By Nathan Chambers, Recent Arizona State University Nutrition Student
I have an eight-year-old daughter who is a picky eater.
Her mother and I struggle daily with this, especially at dinner time. We got back from a study group one night– it was a little late– and I didn’t feel like doing all the prep work for cooking the chicken my daughter asked for, so I asked her to pick something else.
You know what she picked? Scrambled eggs. For the first 4 years of her life, she ate scrambled eggs at least 3 times a week. Since then it has been, “I don’t like eggs.”
And now, out of the blue, she wants scrambled eggs for dinner.
If you’re like me and have a child who can’t decide what he or she likes to eat, there are some steps you can take to make it easier on yourself and your child:
- Start their nutrition education early.
One study published in the Journal of Nutrition Education and Behavior this year suggests that picture books can have a positive effect on children’s eating habits and behaviors. It is important to understand that fictional books do need to be evaluated for correctness; the study indicated that there was a correlation between behaviors and what is observed in books, regardless of the quality of the book.
- Respect your child’s appetite
If your child isn’t ready to eat right away, or if she is ready but you aren’t, you shouldn’t force it, either way, says the Mayo Clinic. Pushing your child to eat, or not eat, can reinforce negative meal-time behaviors such as shunning certain foods or overeating.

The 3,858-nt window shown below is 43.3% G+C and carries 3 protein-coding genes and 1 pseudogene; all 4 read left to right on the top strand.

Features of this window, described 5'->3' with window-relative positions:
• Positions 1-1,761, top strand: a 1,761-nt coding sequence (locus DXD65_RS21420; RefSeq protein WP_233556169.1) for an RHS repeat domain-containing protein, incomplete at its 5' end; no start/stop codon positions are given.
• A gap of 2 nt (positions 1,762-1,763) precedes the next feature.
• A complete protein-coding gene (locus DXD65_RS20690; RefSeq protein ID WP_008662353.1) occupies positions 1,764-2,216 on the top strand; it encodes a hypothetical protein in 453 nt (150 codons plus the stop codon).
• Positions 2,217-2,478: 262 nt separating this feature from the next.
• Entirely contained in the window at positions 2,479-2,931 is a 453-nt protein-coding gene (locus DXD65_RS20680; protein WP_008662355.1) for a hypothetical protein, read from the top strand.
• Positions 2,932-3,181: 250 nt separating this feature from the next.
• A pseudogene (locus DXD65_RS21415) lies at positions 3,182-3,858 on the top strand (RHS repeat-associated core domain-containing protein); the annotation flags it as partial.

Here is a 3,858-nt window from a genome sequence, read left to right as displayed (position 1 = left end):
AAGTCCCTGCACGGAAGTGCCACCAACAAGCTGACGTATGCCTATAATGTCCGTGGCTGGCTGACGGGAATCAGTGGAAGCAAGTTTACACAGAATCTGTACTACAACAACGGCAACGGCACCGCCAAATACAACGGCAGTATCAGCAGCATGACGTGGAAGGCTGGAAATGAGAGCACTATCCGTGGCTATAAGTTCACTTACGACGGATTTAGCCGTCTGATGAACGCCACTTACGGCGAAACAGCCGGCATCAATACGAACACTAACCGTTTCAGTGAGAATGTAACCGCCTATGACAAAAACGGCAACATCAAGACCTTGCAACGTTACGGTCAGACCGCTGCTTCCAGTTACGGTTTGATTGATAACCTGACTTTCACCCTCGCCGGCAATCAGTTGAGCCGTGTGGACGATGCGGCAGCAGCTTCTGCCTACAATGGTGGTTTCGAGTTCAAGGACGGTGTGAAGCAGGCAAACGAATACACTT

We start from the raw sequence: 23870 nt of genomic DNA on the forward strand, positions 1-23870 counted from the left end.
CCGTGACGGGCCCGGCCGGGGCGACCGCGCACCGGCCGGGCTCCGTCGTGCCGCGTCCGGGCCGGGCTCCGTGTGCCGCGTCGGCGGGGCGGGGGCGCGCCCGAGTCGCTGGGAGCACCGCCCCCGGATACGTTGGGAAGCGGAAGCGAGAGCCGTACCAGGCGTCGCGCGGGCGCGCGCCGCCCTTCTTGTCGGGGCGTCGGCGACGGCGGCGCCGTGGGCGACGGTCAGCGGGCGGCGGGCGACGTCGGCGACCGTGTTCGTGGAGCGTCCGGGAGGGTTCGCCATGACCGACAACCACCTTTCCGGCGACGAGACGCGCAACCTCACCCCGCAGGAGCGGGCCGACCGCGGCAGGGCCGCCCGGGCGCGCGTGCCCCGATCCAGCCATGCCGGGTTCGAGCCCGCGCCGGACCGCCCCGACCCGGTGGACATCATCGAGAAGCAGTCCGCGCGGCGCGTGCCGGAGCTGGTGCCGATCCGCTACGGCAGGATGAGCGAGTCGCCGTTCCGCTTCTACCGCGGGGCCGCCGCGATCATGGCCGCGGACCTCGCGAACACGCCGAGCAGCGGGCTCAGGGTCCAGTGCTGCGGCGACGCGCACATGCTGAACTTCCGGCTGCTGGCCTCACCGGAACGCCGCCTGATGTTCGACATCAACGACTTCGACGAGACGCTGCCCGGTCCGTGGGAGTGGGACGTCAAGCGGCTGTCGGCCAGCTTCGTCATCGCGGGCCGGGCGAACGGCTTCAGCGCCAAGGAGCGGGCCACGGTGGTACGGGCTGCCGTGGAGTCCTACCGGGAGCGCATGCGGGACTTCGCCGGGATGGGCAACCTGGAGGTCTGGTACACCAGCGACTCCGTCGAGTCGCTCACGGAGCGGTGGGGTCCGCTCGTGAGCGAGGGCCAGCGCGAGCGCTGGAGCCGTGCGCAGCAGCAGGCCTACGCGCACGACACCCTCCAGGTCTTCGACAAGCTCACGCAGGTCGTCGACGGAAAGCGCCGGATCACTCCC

Young children are self-regulators: they will eat when they need to. It is up to you to provide healthy, delicious, and interesting foods for them to try.
- Don’t reinforce pickiness
This should be obvious, but if your child refuses to eat what you’ve fixed for dinner, don’t prepare a whole separate meal for them. On the flip side of that, if you’re trying to get your child to try a new food, make sure that the other portion of the meal is something that they enjoy.
- Keep to a schedule
Even if your child hasn’t learned how to tell time yet, her biological clock is still ticking away. Try to serve meals at the same time every day. That way the child will be expecting to eat, and if they are mentally prepared for mealtime, they may be more willing to try the broccoli this time around.
Didn’t I just say that children are self-regulators? Yes, young children are! But as they get older, especially if they are picky eaters, they begin to rely on their eating habits and that internal drive becomes less vocal. That is why it is of utmost importance that, as early as possible, you begin teaching your child good eating behaviors.
- Make it interesting
You don’t have to cut all of their food into fascinating shapes (though that may help sometimes), but a little bit of creativity can go a long way. Refer to their food as something interesting, creative, fun names for new or boring dishes. For example, I will refer to my hummus (prepared with peanut butter instead of tahini), as peanut butter dip.
Which brings up another way to keep it interesting: try substituting ingredients in recipes with those you know your child appreciates.
Remember that the goal is to convince your child to eat new, healthy foods. It doesn’t have to (and likely won’t) happen all at once. If you can be patient and encouraging over the long-haul, the end result will be a child who isn’t afraid of the strange green or orange bits on their plates.
Medical News Today (2016). Analyzing Picture Books for Nutritional Education. Retrieved from http://www.medicalnewstoday.com/releases/313340.php.
Mayo Clinic (2014). Children’s nutrition: 10 tips for picky eaters. Retrieved from http://www.mayoclinic.org/healthy-lifestyle/childrens-health/in-depth/childrens-health/art-20044948.